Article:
The Bird-brained Idea Behind Japan’s Owl Cafés

You might think it's a hoot, but ordering cute owls with your coffee is bad for the birds.

Ever had a macchiato with a side of Barn Owl?

Owl cafés, spiritual successors to the popular cat café, have taken Japan by storm. They might serve a good cup of joe, but the main attraction is the live owl aviary to go with it. Customers are allowed to pet the tethered owls, ranging from tiny Scops Owls to huge Great Horned Owls, like they would a common housecat. But the birds, despite their meme-friendly giant eyes, aren’t domesticated animals. Is it ethical to stroke one with your latté?

A big fat no, says Kent Knowles of the Raptor Conservancy of Virginia. In fact, he was horrified that anyone would try to treat an owl like their beloved Spot or Fluffy. “I just can’t imagine the mentality that would allow that,” says Knowles. “They’re not pets. They never will be pets.”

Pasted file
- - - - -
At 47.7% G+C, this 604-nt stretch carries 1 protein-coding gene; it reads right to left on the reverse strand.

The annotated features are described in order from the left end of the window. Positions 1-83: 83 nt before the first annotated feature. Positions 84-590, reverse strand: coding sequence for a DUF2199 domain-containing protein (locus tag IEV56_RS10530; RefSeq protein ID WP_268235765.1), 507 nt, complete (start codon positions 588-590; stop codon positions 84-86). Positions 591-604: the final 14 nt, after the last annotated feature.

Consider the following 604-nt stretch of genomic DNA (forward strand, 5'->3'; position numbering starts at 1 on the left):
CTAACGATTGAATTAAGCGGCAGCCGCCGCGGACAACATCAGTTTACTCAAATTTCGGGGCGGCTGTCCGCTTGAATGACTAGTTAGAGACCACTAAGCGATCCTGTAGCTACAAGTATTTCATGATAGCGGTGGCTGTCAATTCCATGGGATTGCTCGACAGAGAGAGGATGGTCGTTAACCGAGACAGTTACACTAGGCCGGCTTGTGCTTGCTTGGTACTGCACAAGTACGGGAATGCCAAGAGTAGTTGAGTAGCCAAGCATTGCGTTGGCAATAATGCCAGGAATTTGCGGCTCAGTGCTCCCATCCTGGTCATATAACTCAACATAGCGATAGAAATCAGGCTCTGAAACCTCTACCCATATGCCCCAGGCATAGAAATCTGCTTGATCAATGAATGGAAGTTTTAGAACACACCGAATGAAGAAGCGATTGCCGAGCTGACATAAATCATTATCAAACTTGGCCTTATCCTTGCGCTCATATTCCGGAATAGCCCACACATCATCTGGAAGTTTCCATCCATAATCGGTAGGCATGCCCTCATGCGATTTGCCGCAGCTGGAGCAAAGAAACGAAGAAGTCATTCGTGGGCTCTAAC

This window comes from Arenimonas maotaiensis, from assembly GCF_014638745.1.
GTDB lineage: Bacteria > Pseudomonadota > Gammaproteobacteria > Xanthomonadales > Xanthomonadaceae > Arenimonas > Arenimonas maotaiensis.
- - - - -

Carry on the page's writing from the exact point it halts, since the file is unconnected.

Owls, he says, are just not built to be indoor companions. They mostly hunt at night (the business hours better accommodate us diurnal hominids), they have an exceptionally small attention span (café patrons looking for affection will be sorely disappointed), and they are stubborn by nature. That goes double for the Great Horned Owl, on offer at many of the coffee shops.

“Great Horned Owls are independent thinkers, which is a nice way of saying they're the most bloody independent, uncooperative critters on the face of the earth,” Knowles says. He routinely travels around with owls that are unable to be returned to the wild, and says even the owls that know and trust him are obstinate and difficult.

And forget about petting them, one of the major draws of the cafés: It causes the birds extreme stress.

So they’re off-limits as pets; what about as working animals? “I've seen several very able, experience falconers say 'ooh, look at those weapons,'” says Knowles. “Uniformly, after two, three, four weeks, they said, ‘Uh uh. Ain't gonna work.’”

Worst of all, Knowles says, is the mentality that all wild animals, if cute enough, can be transformed into a pet. “It’s sending an entirely wrong message as to how to deal with wildlife,” he says. In the U.S., it’s illegal to keep owls as pets, and even licensed handlers like Knowles have strict regulations about what they can and can’t do with the birds. So you won’t be seeing an owl café in a city near you anytime soon—but maybe that’s a good thing.